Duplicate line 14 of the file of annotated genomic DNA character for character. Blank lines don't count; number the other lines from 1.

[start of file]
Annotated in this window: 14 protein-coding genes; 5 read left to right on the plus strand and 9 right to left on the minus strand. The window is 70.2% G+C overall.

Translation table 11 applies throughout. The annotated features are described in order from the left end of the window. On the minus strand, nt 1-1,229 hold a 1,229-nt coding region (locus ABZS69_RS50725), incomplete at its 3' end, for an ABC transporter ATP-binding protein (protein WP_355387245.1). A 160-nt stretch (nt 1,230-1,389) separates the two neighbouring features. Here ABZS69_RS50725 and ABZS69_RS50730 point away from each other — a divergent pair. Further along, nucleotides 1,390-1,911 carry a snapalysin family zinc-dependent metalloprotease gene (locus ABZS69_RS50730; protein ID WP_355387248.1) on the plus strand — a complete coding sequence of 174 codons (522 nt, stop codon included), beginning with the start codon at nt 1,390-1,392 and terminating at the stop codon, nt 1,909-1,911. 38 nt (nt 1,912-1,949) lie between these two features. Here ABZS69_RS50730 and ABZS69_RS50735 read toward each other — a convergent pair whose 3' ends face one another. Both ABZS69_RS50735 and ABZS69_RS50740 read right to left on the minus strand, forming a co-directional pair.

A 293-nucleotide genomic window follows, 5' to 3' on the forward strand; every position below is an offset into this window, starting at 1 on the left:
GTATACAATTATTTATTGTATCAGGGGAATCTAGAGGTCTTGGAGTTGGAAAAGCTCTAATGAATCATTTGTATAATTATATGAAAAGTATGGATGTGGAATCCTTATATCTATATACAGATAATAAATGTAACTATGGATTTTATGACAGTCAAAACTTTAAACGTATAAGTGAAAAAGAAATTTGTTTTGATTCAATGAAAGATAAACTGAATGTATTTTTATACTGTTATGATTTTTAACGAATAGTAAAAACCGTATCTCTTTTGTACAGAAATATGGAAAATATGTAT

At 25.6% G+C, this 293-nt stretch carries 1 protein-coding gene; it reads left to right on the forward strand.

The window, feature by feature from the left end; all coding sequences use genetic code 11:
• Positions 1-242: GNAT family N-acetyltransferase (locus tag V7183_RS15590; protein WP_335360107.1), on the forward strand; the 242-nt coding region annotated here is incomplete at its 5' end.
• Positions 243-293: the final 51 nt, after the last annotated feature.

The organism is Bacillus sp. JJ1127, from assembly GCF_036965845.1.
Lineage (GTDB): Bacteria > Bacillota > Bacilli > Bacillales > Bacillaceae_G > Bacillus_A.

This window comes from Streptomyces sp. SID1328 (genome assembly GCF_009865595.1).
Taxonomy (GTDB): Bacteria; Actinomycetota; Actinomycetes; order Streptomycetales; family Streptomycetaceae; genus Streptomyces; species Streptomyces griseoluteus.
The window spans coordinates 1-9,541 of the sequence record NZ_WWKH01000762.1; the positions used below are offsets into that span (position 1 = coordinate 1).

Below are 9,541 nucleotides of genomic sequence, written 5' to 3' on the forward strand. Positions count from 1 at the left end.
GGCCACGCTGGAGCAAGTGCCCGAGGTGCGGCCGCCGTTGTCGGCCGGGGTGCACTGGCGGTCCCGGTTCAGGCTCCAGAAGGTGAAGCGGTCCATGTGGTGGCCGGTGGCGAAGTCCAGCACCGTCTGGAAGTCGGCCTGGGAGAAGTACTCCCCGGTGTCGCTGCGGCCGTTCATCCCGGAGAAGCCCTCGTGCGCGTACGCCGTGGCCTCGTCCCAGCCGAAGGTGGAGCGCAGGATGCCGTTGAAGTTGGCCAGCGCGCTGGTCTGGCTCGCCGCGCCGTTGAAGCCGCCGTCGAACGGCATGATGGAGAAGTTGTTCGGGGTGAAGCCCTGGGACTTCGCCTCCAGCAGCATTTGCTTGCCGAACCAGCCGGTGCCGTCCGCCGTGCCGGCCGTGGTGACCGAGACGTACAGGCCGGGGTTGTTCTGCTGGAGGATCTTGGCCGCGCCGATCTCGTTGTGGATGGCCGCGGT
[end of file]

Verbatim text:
Below are 9,541 nucleotides of genomic sequence, written 5' to 3' on the forward strand. Positions count from 1 at the left end.